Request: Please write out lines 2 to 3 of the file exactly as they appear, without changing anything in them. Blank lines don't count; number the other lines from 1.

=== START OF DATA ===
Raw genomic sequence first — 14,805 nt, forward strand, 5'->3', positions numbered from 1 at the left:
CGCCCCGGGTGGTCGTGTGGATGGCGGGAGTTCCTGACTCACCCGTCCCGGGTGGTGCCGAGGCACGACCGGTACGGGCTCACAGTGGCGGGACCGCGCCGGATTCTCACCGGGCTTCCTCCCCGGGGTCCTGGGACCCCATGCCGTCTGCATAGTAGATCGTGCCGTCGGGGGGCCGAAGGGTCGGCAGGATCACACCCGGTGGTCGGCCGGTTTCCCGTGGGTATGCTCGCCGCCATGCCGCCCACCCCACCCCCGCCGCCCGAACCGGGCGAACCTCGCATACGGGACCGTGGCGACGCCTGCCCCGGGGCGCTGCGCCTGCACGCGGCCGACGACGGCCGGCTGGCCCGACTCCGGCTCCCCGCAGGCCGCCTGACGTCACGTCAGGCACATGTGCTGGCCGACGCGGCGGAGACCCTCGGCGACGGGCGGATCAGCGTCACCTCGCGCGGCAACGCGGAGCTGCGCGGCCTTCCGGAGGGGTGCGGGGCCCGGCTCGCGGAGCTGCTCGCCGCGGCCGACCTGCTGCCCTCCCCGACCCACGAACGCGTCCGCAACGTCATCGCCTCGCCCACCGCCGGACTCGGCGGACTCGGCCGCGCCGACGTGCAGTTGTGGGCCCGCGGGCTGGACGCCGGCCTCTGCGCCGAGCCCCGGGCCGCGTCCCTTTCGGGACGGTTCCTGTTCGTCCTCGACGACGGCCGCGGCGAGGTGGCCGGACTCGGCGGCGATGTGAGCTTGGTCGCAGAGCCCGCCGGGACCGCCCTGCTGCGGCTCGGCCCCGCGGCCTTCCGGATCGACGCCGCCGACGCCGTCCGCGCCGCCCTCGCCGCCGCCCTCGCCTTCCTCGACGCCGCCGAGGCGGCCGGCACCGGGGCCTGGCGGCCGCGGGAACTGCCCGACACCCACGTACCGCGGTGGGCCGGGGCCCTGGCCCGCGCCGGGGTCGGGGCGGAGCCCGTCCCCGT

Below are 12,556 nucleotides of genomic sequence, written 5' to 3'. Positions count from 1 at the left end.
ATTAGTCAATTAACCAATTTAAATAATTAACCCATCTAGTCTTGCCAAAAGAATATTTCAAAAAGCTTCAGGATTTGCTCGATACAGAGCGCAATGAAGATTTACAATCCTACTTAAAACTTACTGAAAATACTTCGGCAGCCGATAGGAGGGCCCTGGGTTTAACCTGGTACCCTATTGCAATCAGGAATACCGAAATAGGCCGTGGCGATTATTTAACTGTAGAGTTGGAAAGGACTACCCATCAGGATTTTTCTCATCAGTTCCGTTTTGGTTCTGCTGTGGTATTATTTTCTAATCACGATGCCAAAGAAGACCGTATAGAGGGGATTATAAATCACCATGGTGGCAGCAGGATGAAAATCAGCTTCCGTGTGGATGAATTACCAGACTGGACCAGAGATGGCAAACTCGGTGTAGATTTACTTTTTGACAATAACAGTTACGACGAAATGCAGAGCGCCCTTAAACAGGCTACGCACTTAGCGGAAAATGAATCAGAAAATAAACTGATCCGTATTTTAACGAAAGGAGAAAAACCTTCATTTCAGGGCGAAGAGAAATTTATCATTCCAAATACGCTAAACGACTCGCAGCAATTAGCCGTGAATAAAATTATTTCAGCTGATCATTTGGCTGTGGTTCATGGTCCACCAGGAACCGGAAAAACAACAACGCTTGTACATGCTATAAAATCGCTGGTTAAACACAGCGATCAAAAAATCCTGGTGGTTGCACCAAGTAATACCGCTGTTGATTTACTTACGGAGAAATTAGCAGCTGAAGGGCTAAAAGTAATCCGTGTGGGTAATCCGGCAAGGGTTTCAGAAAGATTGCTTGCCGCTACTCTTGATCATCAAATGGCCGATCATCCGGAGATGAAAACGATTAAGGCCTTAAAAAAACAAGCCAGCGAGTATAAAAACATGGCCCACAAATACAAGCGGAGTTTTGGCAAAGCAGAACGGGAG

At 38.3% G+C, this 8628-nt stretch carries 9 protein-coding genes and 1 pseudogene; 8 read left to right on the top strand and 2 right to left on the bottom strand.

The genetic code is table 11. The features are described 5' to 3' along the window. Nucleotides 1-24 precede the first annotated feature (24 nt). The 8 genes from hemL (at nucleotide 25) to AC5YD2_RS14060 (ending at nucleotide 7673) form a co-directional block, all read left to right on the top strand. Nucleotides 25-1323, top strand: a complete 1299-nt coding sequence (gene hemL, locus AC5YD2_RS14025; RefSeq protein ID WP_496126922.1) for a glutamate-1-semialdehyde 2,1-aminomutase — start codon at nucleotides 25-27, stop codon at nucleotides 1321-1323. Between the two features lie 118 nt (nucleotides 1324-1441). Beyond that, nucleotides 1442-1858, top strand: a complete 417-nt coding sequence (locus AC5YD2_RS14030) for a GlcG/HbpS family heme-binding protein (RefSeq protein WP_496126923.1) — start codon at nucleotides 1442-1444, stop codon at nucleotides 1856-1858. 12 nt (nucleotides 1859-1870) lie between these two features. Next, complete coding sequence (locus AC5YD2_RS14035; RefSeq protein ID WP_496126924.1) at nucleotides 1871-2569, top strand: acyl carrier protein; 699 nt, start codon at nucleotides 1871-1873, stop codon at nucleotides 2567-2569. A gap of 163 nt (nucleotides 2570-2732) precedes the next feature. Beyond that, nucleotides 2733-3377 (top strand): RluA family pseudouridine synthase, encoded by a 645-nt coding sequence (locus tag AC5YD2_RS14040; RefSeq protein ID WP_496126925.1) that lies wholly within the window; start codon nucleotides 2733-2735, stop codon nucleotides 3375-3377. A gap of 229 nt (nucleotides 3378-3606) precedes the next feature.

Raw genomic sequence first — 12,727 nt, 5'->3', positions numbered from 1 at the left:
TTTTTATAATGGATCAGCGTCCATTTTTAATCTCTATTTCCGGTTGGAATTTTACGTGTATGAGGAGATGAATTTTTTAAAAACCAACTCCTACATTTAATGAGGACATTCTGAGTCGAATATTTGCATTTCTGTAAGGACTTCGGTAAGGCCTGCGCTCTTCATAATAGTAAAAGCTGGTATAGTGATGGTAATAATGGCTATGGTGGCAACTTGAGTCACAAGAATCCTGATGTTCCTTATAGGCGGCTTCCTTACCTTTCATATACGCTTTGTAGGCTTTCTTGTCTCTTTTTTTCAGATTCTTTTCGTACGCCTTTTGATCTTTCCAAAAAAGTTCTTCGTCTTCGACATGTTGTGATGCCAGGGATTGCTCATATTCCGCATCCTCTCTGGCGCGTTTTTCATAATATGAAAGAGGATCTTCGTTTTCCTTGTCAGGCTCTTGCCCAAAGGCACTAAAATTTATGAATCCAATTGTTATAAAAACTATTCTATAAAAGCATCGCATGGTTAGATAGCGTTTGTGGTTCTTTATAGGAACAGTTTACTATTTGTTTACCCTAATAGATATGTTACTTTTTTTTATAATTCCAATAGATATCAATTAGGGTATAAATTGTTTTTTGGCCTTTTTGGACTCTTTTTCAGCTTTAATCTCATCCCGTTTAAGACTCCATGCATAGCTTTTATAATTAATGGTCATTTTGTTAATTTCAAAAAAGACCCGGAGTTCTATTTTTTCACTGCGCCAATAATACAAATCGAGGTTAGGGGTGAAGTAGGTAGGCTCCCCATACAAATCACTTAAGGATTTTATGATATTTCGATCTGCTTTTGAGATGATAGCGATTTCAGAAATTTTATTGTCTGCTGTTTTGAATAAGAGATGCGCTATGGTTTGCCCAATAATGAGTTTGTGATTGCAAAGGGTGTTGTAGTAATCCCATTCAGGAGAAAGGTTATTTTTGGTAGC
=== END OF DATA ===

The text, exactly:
CGCCCCGGGTGGTCGTGTGGATGGCGGGAGTTCCTGACTCACCCGTCCCGGGTGGTGCCGAGGCACGACCGGTACGGGCTCACAGTGGCGGGACCGCGCCGGATTCTCACCGGGCTTCCTCCCCGGGGTCCTGGGACCCCATGCCGTCTGCATAGTAGATCGTGCCGTCGGGGGGCCGAAGGGTCGGCAGGATCACACCCGGTGGTCGGCCGGTTTCCCGTGGGTATGCTCGCCGCCATGCCGCCCACCCCACCCCCGCCGCCCGAACCGGGCGAACCTCGCATACGGGACCGTGGCGACGCCTGCCCCGGGGCGCTGCGCCTGCACGCGGCCGACGACGGCCGGCTGGCCCGACTCCGGCTCCCCGCAGGCCGCCTGACGTCACGTCAGGCACATGTGCTGGCCGACGCGGCGGAGACCCTCGGCGACGGGCGGATCAGCGTCACCTCGCGCGGCAACGCGGAGCTGCGCGGCCTTCCGGAGGGGTGCGGGGCCCGGCTCGCGGAGCTGCTCGCCGCGGCCGACCTGCTGCCCTCCCCGACCCACGAACGCGTCCGCAACGTCATCGCCTCGCCCACCGCCGGACTCGGCGGACTCGGCCGCGCCGACGTGCAGTTGTGGGCCCGCGGGCTGGACGCCGGCCTCTGCGCCGAGCCCCGGGCCGCGTCCCTTTCGGGACGGTTCCTGTTCGTCCTCGACGACGGCCGCGGCGAGGTGGCCGGACTCGGCGGCGATGTGAGCTTGGTCGCAGAGCCCGCCGGGACCGCCCTGCTGCGGCTCGGCCCCGCGGCCTTCCGGATCGACGCCGCCGACGCCGTCCGCGCCGCCCTCGCCGCCGCCCTCGCCTTCCTCGACGCCGCCGAGGCGGCCGGCACCGGGGCCTGGCGGCCGCGGGAACTGCCCGACACCCACGTACCGCGGTGGGCCGGGGCCCTGGCCCGCGCCGGGGTCGGGGCGGAGCCCGTCCCCGT

Below are 12,556 nucleotides of genomic sequence, written 5' to 3'. Positions count from 1 at the left end.